But when the revolution came and Louis XVI succumbed to the guillotine, those who replaced him were part of the Enlightenment movement, during a period known as the Age of Reason, and these new leaders reasoned that Louis’ head should be weighed in kilos. “It was the time for rationalization,” Alder said. “The United States was supposed to be the second country to adopt the new way of measuring things, as the sister republic.”
In 1793, the U.S. Secretary of State, Thomas Jefferson, even sent for a French scientist named Joseph Dombey, who set sail for the New World with a small copper cylinder, which was destined to be America’s new standard weight — a kilogram. But Dombey’s ship was beset by bad weather; an Atlantic wind pushed Dombey’s vessel off course and into the custody of ransom-desiring British pirates. Sadly, he died a prisoner and the kilogram never made it to Jefferson.
But pesky tempests are not the only reason the metric system never caught on stateside; it’s also a question of identity, and not all Americans were as Francophillic as Jefferson, Alder said. “I understand when people resent it as a remote force of globalization that produces uniformity, and it’s perfectly rational to want local control,” he said. “It can also be about taking a position against something that’s hyperrational and French.”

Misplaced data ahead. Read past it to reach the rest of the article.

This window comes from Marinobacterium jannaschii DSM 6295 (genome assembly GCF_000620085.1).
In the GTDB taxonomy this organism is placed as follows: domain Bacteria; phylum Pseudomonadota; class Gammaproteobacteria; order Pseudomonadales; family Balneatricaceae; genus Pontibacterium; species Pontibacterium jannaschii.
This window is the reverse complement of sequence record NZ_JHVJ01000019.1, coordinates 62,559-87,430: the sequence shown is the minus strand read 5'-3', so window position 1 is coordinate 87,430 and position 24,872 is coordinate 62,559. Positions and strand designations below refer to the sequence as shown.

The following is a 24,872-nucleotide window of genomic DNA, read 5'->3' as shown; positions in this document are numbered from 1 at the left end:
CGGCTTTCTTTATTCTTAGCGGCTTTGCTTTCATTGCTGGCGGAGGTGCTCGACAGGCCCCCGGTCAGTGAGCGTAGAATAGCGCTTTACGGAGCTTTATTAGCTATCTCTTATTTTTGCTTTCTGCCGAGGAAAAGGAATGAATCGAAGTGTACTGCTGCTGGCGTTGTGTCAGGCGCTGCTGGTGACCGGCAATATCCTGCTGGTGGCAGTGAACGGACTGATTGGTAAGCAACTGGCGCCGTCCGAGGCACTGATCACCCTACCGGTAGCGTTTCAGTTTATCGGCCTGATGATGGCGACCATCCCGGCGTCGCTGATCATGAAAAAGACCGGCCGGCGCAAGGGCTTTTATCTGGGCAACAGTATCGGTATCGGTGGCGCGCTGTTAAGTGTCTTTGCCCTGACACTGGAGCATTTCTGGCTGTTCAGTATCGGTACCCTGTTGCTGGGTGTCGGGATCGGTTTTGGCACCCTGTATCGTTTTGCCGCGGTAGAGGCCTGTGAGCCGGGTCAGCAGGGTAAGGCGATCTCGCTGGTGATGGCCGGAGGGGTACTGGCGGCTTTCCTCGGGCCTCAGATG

Even in France it wasn’t particularly welcomed. “It literally took 100 years to implement,” Alder noted. The controversy hasn’t ended there. Nowadays, scientists quibble about the fluctuations of the original kilogram and meter, Live Science previously reported.
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Another factor working against the metric system in the United States is the country’s relative political stability; ever since it gained its independence, elections happened instead of coups and revolutions. That didn’t do the metric system any favors, Alder said, because to completely overhaul a country’s system of measurement requires quite a bit of turmoil for disrupters to take advantage of. “We came close with the Civil War,” he said. “But the conflict wasn’t sufficiently subversive to make that change.”
The United Kingdom for example, only started its journey toward the metric system in the 1970s, after the reality of its geopolitics changed radically; the U.K. not only lost its empire but also began preferentially trading with its continental neighbors over its former colonies, Alder explained. That said, the British have only half-heartedly adopted the new system — road signs are still in miles and pubs still serve beer in pints. (Of note, dry and liquid measurements for pints in the U.K. are not the same as they are in the U.S., according to Encyclopedia Britannica.) Nevertheless, the Jimmy Carter administration tried to follow the Brits around the same time. “[The government] actually tried to put road signs up in kilometers, but people went crazy and it was abandoned,” Alder said.
The U.S. Congress even passed a law in 1975 to make the switch, but unlike the United Kingdom, the transition was deemed to be voluntary instead of mandatory and there was no deadline.
So, for those who long for the U.S. to see sense and ditch ounces for grams — be careful what you wish for, Alder said, because more often than not, the transition is accompanied by more drastic political change.
Originally published on Live Science.